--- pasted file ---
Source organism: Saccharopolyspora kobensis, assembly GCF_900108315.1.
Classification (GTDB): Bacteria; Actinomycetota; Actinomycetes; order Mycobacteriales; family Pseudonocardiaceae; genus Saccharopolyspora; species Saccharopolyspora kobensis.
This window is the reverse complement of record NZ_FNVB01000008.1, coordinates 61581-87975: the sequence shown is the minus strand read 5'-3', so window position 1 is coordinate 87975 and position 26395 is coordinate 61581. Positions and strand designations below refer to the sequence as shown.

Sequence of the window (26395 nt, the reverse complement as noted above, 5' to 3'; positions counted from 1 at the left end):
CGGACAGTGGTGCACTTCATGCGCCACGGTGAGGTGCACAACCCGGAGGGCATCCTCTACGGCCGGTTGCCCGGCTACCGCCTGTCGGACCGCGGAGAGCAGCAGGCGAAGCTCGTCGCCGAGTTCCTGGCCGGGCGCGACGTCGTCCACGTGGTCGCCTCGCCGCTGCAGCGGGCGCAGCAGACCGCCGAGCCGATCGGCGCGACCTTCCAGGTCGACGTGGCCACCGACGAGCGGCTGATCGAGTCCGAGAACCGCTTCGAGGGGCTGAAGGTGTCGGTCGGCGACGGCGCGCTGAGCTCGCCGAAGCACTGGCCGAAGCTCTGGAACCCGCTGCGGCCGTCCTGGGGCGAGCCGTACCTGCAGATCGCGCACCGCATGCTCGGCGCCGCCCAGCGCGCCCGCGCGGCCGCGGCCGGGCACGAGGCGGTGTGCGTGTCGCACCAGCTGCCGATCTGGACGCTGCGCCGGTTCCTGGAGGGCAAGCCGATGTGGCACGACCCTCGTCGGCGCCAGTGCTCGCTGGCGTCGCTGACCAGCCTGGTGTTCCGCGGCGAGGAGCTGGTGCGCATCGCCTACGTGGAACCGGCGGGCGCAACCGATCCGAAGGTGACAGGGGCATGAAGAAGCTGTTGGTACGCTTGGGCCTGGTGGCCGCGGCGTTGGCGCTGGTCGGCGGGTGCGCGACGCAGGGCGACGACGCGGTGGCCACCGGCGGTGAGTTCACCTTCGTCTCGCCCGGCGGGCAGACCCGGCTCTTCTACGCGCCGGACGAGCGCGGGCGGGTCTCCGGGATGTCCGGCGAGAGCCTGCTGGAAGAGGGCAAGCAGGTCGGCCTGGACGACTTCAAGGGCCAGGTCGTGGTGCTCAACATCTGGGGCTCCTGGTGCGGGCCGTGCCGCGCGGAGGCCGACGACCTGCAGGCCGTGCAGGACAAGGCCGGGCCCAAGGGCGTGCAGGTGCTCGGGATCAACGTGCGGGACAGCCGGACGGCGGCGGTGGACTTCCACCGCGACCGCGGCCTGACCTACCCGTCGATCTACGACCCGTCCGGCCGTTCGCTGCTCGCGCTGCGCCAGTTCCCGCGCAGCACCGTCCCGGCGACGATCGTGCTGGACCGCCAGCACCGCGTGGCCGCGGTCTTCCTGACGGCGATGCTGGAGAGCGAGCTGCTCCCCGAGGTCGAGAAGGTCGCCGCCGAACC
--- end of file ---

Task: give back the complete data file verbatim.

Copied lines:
Source organism: Saccharopolyspora kobensis, assembly GCF_900108315.1.
Classification (GTDB): Bacteria; Actinomycetota; Actinomycetes; order Mycobacteriales; family Pseudonocardiaceae; genus Saccharopolyspora; species Saccharopolyspora kobensis.
This window is the reverse complement of record NZ_FNVB01000008.1, coordinates 61581-87975: the sequence shown is the minus strand read 5'-3', so window position 1 is coordinate 87975 and position 26395 is coordinate 61581. Positions and strand designations below refer to the sequence as shown.

Sequence of the window (26395 nt, the reverse complement as noted above, 5' to 3'; positions counted from 1 at the left end):
CGGACAGTGGTGCACTTCATGCGCCACGGTGAGGTGCACAACCCGGAGGGCATCCTCTACGGCCGGTTGCCCGGCTACCGCCTGTCGGACCGCGGAGAGCAGCAGGCGAAGCTCGTCGCCGAGTTCCTGGCCGGGCGCGACGTCGTCCACGTGGTCGCCTCGCCGCTGCAGCGGGCGCAGCAGACCGCCGAGCCGATCGGCGCGACCTTCCAGGTCGACGTGGCCACCGACGAGCGGCTGATCGAGTCCGAGAACCGCTTCGAGGGGCTGAAGGTGTCGGTCGGCGACGGCGCGCTGAGCTCGCCGAAGCACTGGCCGAAGCTCTGGAACCCGCTGCGGCCGTCCTGGGGCGAGCCGTACCTGCAGATCGCGCACCGCATGCTCGGCGCCGCCCAGCGCGCCCGCGCGGCCGCGGCCGGGCACGAGGCGGTGTGCGTGTCGCACCAGCTGCCGATCTGGACGCTGCGCCGGTTCCTGGAGGGCAAGCCGATGTGGCACGACCCTCGTCGGCGCCAGTGCTCGCTGGCGTCGCTGACCAGCCTGGTGTTCCGCGGCGAGGAGCTGGTGCGCATCGCCTACGTGGAACCGGCGGGCGCAACCGATCCGAAGGTGACAGGGGCATGAAGAAGCTGTTGGTACGCTTGGGCCTGGTGGCCGCGGCGTTGGCGCTGGTCGGCGGGTGCGCGACGCAGGGCGACGACGCGGTGGCCACCGGCGGTGAGTTCACCTTCGTCTCGCCCGGCGGGCAGACCCGGCTCTTCTACGCGCCGGACGAGCGCGGGCGGGTCTCCGGGATGTCCGGCGAGAGCCTGCTGGAAGAGGGCAAGCAGGTCGGCCTGGACGACTTCAAGGGCCAGGTCGTGGTGCTCAACATCTGGGGCTCCTGGTGCGGGCCGTGCCGCGCGGAGGCCGACGACCTGCAGGCCGTGCAGGACAAGGCCGGGCCCAAGGGCGTGCAGGTGCTCGGGATCAACGTGCGGGACAGCCGGACGGCGGCGGTGGACTTCCACCGCGACCGCGGCCTGACCTACCCGTCGATCTACGACCCGTCCGGCCGTTCGCTGCTCGCGCTGCGCCAGTTCCCGCGCAGCACCGTCCCGGCGACGATCGTGCTGGACCGCCAGCACCGCGTGGCCGCGGTCTTCCTGACGGCGATGCTGGAGAGCGAGCTGCTCCCCGAGGTCGAGAAGGTCGCCGCCGAACC